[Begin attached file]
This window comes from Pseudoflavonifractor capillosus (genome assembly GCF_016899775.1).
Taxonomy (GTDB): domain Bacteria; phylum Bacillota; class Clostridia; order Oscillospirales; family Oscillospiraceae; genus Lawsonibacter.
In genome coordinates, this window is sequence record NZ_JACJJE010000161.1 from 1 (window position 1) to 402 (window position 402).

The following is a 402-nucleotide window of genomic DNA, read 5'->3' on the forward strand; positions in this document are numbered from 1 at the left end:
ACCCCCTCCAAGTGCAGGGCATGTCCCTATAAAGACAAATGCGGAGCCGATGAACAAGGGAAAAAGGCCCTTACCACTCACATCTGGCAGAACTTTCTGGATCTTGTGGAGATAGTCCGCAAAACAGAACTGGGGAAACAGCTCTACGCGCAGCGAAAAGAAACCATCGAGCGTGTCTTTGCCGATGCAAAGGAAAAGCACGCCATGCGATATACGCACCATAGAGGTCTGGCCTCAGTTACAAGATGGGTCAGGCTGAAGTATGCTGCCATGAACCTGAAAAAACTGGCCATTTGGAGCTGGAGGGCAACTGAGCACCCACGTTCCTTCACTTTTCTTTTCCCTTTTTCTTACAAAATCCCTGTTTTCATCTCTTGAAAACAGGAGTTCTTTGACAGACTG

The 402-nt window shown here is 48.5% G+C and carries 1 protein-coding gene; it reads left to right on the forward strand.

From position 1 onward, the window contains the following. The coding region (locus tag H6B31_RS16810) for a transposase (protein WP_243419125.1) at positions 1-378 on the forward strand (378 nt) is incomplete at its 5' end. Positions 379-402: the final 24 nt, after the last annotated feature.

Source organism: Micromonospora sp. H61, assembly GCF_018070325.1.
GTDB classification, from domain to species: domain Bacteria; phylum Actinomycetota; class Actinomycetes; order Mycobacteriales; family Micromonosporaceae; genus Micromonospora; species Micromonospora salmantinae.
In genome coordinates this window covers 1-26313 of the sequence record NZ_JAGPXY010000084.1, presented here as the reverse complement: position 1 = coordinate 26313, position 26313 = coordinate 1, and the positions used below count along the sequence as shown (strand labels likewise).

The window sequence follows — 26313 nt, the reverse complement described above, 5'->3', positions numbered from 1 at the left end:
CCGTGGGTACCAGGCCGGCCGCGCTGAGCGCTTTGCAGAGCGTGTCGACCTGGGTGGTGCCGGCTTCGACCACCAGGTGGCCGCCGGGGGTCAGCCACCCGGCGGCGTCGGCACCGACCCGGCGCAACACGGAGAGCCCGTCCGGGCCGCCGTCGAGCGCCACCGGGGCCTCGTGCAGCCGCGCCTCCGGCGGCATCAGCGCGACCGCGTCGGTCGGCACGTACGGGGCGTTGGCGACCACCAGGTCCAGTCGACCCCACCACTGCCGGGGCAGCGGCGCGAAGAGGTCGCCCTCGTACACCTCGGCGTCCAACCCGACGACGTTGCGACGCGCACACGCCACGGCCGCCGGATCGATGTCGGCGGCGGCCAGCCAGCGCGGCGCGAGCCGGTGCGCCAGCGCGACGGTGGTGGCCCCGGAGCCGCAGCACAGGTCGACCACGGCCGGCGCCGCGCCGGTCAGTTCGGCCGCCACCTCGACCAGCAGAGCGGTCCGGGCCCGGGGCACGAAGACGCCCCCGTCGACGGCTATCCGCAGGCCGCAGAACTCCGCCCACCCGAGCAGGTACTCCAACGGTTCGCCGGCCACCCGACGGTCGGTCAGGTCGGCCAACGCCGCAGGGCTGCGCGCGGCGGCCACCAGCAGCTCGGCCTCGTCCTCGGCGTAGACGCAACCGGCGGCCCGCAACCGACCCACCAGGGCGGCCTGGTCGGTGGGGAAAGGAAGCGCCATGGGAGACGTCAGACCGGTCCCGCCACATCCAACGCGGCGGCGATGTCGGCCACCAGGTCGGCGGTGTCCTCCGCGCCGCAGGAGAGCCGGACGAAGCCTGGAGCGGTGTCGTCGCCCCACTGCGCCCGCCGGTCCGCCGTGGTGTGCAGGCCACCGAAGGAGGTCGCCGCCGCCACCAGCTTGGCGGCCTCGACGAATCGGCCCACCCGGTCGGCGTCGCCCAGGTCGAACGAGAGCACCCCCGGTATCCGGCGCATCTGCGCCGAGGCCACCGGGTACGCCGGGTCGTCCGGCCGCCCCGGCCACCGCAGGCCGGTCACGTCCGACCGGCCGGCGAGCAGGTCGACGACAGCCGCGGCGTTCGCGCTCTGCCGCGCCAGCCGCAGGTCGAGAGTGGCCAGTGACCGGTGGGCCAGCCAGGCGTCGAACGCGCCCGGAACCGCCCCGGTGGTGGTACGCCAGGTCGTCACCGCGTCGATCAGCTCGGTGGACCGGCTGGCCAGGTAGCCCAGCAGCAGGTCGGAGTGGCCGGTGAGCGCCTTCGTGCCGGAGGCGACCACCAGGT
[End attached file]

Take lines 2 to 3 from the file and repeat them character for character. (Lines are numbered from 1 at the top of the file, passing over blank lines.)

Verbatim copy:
Taxonomy (GTDB): domain Bacteria; phylum Bacillota; class Clostridia; order Oscillospirales; family Oscillospiraceae; genus Lawsonibacter.
In genome coordinates, this window is sequence record NZ_JACJJE010000161.1 from 1 (window position 1) to 402 (window position 402).